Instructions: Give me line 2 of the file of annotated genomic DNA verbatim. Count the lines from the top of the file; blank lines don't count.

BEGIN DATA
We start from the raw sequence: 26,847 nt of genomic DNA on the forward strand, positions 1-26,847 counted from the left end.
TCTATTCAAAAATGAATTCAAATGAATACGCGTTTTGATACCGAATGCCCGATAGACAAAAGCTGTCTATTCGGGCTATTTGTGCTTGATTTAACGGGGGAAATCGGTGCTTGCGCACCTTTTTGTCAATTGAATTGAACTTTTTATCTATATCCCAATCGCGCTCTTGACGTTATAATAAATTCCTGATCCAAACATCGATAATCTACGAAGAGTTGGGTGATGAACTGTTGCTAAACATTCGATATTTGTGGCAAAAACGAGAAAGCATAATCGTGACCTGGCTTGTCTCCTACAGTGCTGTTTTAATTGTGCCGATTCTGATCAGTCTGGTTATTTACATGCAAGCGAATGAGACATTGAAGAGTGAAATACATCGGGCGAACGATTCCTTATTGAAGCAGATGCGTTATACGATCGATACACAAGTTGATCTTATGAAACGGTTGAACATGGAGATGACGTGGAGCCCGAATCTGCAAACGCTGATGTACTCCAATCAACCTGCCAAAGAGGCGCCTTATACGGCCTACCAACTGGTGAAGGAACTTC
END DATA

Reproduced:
TCTATTCAAAAATGAATTCAAATGAATACGCGTTTTGATACCGAATGCCCGATAGACAAAAGCTGTCTATTCGGGCTATTTGTGCTTGATTTAACGGGGGAAATCGGTGCTTGCGCACCTTTTTGTCAATTGAATTGAACTTTTTATCTATATCCCAATCGCGCTCTTGACGTTATAATAAATTCCTGATCCAAACATCGATAATCTACGAAGAGTTGGGTGATGAACTGTTGCTAAACATTCGATATTTGTGGCAAAAACGAGAAAGCATAATCGTGACCTGGCTTGTCTCCTACAGTGCTGTTTTAATTGTGCCGATTCTGATCAGTCTGGTTATTTACATGCAAGCGAATGAGACATTGAAGAGTGAAATACATCGGGCGAACGATTCCTTATTGAAGCAGATGCGTTATACGATCGATACACAAGTTGATCTTATGAAACGGTTGAACATGGAGATGACGTGGAGCCCGAATCTGCAAACGCTGATGTACTCCAATCAACCTGCCAAAGAGGCGCCTTATACGGCCTACCAACTGGTGAAGGAACTTC